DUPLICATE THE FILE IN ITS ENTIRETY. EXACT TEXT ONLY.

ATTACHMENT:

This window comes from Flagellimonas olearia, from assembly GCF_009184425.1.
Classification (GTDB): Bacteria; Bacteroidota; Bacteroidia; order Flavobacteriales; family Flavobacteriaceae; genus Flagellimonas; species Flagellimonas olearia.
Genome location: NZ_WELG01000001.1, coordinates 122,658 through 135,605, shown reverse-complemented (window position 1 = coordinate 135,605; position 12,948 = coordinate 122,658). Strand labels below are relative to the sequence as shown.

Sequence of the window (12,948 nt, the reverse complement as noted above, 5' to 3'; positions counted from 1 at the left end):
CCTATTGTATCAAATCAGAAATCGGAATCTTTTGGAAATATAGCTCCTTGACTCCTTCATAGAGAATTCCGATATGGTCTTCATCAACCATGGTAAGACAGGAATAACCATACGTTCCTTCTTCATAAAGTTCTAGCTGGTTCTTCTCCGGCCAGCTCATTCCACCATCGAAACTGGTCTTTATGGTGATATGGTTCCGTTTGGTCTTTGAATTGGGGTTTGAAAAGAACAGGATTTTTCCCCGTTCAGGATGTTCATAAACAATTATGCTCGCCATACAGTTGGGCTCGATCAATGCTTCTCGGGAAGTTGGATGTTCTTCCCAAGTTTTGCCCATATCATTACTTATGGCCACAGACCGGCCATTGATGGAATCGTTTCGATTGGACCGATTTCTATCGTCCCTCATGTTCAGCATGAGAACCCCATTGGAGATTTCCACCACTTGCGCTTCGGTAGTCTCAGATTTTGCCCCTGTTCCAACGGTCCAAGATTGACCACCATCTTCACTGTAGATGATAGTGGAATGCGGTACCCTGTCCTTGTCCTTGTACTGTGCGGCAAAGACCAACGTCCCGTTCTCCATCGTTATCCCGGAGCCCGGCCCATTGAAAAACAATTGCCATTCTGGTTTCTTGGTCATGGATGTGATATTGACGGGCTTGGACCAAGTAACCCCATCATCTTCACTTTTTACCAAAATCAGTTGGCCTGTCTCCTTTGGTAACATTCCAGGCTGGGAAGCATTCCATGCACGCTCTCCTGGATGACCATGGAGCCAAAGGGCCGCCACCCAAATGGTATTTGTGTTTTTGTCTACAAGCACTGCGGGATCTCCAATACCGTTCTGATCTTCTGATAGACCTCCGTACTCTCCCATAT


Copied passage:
This window comes from Flagellimonas olearia, from assembly GCF_009184425.1.
Classification (GTDB): Bacteria; Bacteroidota; Bacteroidia; order Flavobacteriales; family Flavobacteriaceae; genus Flagellimonas; species Flagellimonas olearia.
Genome location: NZ_WELG01000001.1, coordinates 122,658 through 135,605, shown reverse-complemented (window position 1 = coordinate 135,605; position 12,948 = coordinate 122,658). Strand labels below are relative to the sequence as shown.

Sequence of the window (12,948 nt, the reverse complement as noted above, 5' to 3'; positions counted from 1 at the left end):
CCTATTGTATCAAATCAGAAATCGGAATCTTTTGGAAATATAGCTCCTTGACTCCTTCATAGAGAATTCCGATATGGTCTTCATCAACCATGGTAAGACAGGAATAACCATACGTTCCTTCTTCATAAAGTTCTAGCTGGTTCTTCTCCGGCCAGCTCATTCCACCATCGAAACTGGTCTTTATGGTGATATGGTTCCGTTTGGTCTTTGAATTGGGGTTTGAAAAGAACAGGATTTTTCCCCGTTCAGGATGTTCATAAACAATTATGCTCGCCATACAGTTGGGCTCGATCAATGCTTCTCGGGAAGTTGGATGTTCTTCCCAAGTTTTGCCCATATCATTACTTATGGCCACAGACCGGCCATTGATGGAATCGTTTCGATTGGACCGATTTCTATCGTCCCTCATGTTCAGCATGAGAACCCCATTGGAGATTTCCACCACTTGCGCTTCGGTAGTCTCAGATTTTGCCCCTGTTCCAACGGTCCAAGATTGACCACCATCTTCACTGTAGATGATAGTGGAATGCGGTACCCTGTCCTTGTCCTTGTACTGTGCGGCAAAGACCAACGTCCCGTTCTCCATCGTTATCCCGGAGCCCGGCCCATTGAAAAACAATTGCCATTCTGGTTTCTTGGTCATGGATGTGATATTGACGGGCTTGGACCAAGTAACCCCATCATCTTCACTTTTTACCAAAATCAGTTGGCCTGTCTCCTTTGGTAACATTCCAGGCTGGGAAGCATTCCATGCACGCTCTCCTGGATGACCATGGAGCCAAAGGGCCGCCACCCAAATGGTATTTGTGTTTTTGTCTACAAGCACTGCGGGATCTCCAATACCGTTCTGATCTTCTGATAGACCTCCGTACTCTCCCATAT